Wet Seal's Attempt to Be a Better Version of Itself Isn't Paying Off


Has Wet Seal, the store you likely shopped at in middle school and then forgot about, become a secretly legit company? Or is it just another clothing monstrosity with a mixed history?

Wet Seal recently showed an eye-opening approach to fashion advertising by choosing a young girl with Down’s Syndrome to model for them and making plus-sized clothing up to size 24 available. Those changes went over well; one woman wrote on their Facebook page recently, “When I heard about you carrying plus size AND using a new model with Down Syndrome. Well you just made me a fan and a customer.” But the year prior, the company was getting decidedly less positive press. There were reports that the company was floundering sales-wise. Now Women’s Wear Daily points out a study out of University of California, Davis that credits Wet Seal as one of the most gender-inclusive companies in California. Though their CEO is a man, Wet Seal has more women than men on its board. Additionally, 54.5% of its top positions are filled by women.

“As a retailer of women’s apparel, Wet Seal is committed to empowering, developing, and recognizing women whether they are our customers, employees, or members of the communities in which we operate,” said CEO John D. Goodman. “Our people are our lifeblood and it’s the rich diversity of our employees and customers that sets us apart — at Wet Seal we are passionate about creating opportunities for people at every level.”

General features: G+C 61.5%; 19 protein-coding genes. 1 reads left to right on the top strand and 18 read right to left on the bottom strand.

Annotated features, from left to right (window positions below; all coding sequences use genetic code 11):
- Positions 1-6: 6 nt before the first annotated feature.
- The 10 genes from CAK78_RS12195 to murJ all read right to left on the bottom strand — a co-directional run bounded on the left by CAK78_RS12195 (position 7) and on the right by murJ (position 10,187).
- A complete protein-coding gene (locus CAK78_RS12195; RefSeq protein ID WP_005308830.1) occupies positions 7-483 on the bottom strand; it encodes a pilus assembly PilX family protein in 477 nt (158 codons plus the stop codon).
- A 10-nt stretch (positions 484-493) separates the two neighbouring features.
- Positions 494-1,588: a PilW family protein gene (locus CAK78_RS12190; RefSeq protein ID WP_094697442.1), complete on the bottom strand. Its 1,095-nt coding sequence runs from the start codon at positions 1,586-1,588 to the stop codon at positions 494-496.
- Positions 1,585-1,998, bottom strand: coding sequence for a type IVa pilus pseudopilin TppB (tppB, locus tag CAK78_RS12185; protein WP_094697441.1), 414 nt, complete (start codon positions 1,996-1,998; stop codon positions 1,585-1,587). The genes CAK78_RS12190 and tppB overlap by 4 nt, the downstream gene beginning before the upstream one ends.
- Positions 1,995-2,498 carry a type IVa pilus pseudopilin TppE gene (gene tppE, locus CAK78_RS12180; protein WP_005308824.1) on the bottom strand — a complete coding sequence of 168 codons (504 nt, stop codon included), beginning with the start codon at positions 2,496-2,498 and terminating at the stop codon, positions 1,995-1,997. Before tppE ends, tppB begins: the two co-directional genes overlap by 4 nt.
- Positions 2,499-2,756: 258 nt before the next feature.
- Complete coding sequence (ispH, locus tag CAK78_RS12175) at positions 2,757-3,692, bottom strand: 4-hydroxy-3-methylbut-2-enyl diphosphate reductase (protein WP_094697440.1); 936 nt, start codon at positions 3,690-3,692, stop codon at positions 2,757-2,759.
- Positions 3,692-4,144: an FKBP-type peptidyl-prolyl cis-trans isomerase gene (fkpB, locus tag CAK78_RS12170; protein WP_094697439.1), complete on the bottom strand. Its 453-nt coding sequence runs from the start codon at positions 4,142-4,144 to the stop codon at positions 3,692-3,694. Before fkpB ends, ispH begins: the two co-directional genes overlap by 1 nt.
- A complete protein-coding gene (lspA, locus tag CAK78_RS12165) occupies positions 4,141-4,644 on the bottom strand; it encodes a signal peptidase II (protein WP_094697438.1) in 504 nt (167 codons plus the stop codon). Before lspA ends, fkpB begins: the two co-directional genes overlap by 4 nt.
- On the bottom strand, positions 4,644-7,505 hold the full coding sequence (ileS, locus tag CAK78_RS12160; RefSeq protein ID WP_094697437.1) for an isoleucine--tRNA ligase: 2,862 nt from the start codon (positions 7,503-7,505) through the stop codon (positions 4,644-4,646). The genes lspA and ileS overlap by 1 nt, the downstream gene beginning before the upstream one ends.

That’s an interesting comment from Wet Seal, given that they were sued last year for racially discriminating against their employees, firing their female CEO in the aftermath of that suit. They settled for $7.5 million and alleged that they were making “numerous changes” to increase diversity in their company, a decision lauded by the NAACP.

Unfortunately, that push to be “better” isn’t translating into sales. Last week, the company announced that their third quarter loss had gotten a little bit bigger, which Goodman called a “challenging” start to the holiday season. Over the summer, they teamed up with ABC Family to release a line of clothing called Crush inspired by characters on the shows The Fosters, Switched at Birth, and Twisted. ABC Family is a channel with a notably diverse set of casts, so the alignment made sense for Wet Seal’s new branding. Unfortunately, these attempts to actually market to the people buying their clothes in a real way might be too little too late for a company whose heyday was so long ago its hard to remember if it ever even was.

Images via Matt Sayles/Invision for Disney Consumer Products/AP

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